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Regardless of its electron configuration, it must always be paramagnetic when it's a single, neutrally charged atom:
(A) Carbon (B) Nitrogen (C) Oxygen (D) Neon (E) Argon

At first, I eliminated D and E. Then, I tried to find the answer by checking the electron confiurations of the atoms; I saw the phrase "regardless of its electron configuration", but I didn't know what else I can do. Then, I found out that all three atoms (A, B, and C) have some unpaired electrons …

I checked charts with paramagnetic elements filled in; three first pictures on google said different things (check here), but after all the info I have found on the net I understood that C (oxygen) is the most likely answer. I don't understand why … I checked a few videos that said that if an atom has 1 or more unpaired electrons it is paramagnetic; then, A, B, and C are all paramagnetic. A few sites said we need to look not at the elements, but at the compounds (not oxygen, but $\ce{O2}$); the task said, anyway, we are looking at the single, neutrally charged atom.

Please tell if it is oxygen and if yes why it is paramagnetic but other elements are not.

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    $\begingroup$ Answer is nitrogen, because it has an odd number of electrons, and therefore there must be at least one unpaired electron. For carbon and oxygen which have an even number of electrons, it's always possible to pair them up somehow (not in the ground state, though; as your research indicates, all of C, N, and O are paramagnetic in the ground state). I don't like the question's phrasing, but that's what it's going for. $\endgroup$ – orthocresol Aug 20 '17 at 15:37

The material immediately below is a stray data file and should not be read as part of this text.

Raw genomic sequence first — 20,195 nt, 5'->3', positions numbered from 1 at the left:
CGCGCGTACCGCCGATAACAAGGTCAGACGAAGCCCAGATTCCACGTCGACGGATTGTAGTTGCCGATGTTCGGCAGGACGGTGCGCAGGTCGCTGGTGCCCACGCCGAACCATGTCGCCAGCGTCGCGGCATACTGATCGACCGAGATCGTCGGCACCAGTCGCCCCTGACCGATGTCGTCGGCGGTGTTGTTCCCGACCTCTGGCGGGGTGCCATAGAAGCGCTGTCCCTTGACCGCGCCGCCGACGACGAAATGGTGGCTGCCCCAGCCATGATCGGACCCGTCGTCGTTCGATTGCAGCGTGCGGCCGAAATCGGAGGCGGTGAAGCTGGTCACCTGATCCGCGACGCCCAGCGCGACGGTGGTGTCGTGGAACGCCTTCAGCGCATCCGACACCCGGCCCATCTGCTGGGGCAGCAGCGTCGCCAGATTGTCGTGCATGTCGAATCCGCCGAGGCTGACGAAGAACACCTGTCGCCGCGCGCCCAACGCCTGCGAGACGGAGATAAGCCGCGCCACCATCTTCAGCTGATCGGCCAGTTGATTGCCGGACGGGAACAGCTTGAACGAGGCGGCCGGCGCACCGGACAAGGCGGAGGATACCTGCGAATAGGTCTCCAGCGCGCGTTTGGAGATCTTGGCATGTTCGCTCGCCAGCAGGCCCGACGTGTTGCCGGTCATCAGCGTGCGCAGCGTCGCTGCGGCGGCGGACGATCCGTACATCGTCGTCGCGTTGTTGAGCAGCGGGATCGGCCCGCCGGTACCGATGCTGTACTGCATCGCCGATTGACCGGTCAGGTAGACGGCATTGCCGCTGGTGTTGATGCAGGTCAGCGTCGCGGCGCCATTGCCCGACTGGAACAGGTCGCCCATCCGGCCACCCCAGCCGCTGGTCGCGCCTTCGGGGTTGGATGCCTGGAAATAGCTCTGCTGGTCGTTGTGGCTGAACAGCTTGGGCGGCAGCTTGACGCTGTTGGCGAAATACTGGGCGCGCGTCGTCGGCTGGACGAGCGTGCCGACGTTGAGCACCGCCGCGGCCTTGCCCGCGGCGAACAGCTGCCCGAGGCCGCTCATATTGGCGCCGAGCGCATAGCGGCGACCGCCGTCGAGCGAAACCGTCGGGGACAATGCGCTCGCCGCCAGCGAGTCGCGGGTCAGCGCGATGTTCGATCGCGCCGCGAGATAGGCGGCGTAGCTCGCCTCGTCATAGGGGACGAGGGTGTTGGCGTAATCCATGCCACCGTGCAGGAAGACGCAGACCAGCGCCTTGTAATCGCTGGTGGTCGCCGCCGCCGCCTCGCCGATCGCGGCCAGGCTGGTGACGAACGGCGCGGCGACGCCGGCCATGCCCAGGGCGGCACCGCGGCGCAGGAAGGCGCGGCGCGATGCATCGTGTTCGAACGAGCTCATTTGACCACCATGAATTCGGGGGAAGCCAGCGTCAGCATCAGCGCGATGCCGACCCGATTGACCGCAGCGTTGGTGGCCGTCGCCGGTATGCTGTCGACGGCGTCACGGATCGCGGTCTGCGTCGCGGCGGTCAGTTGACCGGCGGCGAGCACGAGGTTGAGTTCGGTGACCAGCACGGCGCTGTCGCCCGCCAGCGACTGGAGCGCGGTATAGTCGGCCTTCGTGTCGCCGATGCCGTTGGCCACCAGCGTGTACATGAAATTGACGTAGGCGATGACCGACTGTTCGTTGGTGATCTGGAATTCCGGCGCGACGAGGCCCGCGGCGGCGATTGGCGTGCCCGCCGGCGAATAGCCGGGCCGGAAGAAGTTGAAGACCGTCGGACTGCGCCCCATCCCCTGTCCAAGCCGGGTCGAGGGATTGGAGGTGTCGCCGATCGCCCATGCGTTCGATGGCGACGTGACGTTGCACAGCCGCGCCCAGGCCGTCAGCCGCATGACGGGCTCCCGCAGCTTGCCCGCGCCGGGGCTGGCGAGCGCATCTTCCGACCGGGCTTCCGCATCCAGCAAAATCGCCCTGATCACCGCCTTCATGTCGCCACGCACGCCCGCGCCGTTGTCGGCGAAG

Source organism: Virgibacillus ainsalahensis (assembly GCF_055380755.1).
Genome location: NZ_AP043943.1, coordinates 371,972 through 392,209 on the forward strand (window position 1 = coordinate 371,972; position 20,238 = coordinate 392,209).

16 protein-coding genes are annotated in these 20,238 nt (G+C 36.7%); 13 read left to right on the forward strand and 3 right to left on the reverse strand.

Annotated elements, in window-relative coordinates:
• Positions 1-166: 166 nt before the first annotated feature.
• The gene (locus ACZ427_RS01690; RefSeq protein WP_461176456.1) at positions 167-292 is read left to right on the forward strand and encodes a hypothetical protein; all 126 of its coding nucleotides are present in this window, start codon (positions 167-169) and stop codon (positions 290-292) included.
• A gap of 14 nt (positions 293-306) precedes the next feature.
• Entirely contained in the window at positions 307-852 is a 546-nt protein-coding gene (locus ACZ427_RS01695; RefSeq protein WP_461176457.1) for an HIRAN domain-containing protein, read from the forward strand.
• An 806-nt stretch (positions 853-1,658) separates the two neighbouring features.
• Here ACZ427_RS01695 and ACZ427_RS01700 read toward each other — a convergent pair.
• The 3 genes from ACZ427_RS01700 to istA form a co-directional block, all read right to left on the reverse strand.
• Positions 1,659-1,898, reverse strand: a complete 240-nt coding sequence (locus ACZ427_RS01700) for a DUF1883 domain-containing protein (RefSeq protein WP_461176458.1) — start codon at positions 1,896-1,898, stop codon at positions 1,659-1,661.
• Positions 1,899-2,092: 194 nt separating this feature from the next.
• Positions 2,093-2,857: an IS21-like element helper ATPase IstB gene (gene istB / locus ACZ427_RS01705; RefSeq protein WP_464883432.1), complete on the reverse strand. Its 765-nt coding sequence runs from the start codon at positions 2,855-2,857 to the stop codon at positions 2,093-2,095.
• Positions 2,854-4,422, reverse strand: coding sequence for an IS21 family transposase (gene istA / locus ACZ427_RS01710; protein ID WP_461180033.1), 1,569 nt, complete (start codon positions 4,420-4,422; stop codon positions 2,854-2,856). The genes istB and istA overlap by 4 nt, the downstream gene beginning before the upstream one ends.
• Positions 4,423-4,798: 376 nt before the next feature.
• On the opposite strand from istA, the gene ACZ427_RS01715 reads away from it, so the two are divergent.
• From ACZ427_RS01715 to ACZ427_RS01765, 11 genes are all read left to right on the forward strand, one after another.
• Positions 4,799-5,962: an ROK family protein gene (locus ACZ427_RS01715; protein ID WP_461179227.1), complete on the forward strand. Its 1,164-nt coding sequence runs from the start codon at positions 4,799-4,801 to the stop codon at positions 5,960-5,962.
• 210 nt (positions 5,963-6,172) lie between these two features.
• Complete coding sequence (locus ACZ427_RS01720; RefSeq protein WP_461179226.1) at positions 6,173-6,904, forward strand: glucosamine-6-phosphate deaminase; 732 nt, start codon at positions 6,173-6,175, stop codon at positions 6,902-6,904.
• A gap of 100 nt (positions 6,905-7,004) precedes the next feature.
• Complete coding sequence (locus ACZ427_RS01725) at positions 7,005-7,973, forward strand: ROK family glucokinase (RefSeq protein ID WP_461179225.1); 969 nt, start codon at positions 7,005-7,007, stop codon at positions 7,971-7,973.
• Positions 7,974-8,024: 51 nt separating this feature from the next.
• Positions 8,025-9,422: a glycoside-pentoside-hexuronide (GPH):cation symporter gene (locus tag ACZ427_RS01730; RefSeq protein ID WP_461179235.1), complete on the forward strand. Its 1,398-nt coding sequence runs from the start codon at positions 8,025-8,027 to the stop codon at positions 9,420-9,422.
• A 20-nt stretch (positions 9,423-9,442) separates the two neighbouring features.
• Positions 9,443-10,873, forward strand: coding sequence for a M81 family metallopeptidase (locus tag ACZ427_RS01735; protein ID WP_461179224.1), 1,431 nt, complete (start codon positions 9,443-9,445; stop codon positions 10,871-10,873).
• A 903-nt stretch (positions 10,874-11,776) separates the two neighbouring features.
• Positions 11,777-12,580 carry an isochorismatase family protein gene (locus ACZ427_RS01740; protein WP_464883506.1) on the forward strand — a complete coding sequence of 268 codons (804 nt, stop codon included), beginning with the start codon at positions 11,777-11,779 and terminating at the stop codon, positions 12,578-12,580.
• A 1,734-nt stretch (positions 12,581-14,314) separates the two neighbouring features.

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Neon and argon are correctly eliminated, no questions asked. Henceforth, we do indeed need to pay attention to question semantics and the phrase ‘regardless of its electronic configuration’.

The key here is that following Hund’s rule will only give you one possible electronic configuration. For example for carbon, Hund’s rule will give $\mathrm{1s^2\, 2s^2\,2p}_x{}^1\, \mathrm{2p}_y{}^1 2\mathrm{p}_z{}^0$ or any other combination of two of the three equivalent p orbitals half-populated. However, in early organic chemistry courses you typically rapidly learn about the hybridisation approach which changes that electronic configuration to $\mathrm{1s^2\, 2s^1\,2p}_x{}^1\, \mathrm{2p}_y{}^1 2\mathrm{p}_z{}^1$ — four instead of two unpaired electrons. Likewise, it is possible to imagine an electronic configuration as follows: $\mathrm{1s^2\, 2s^2\,2p}_x{}^2\, \mathrm{2p}_y{}^0 2\mathrm{p}_z{}^0$. In this case, all electrons are paired and the atom is diamagnetic.

Performing this type of analysis with all the atoms at your disposal — carbon, nitrogen and oxygen — you will be able to succeed in pairing all electrons for carbon and oxygen but not for nitrogen since it has five valence electrons. Five, being an odd number, cannot be mapped pairwise. Thus, a nitrogen atom is always paramagnetic.

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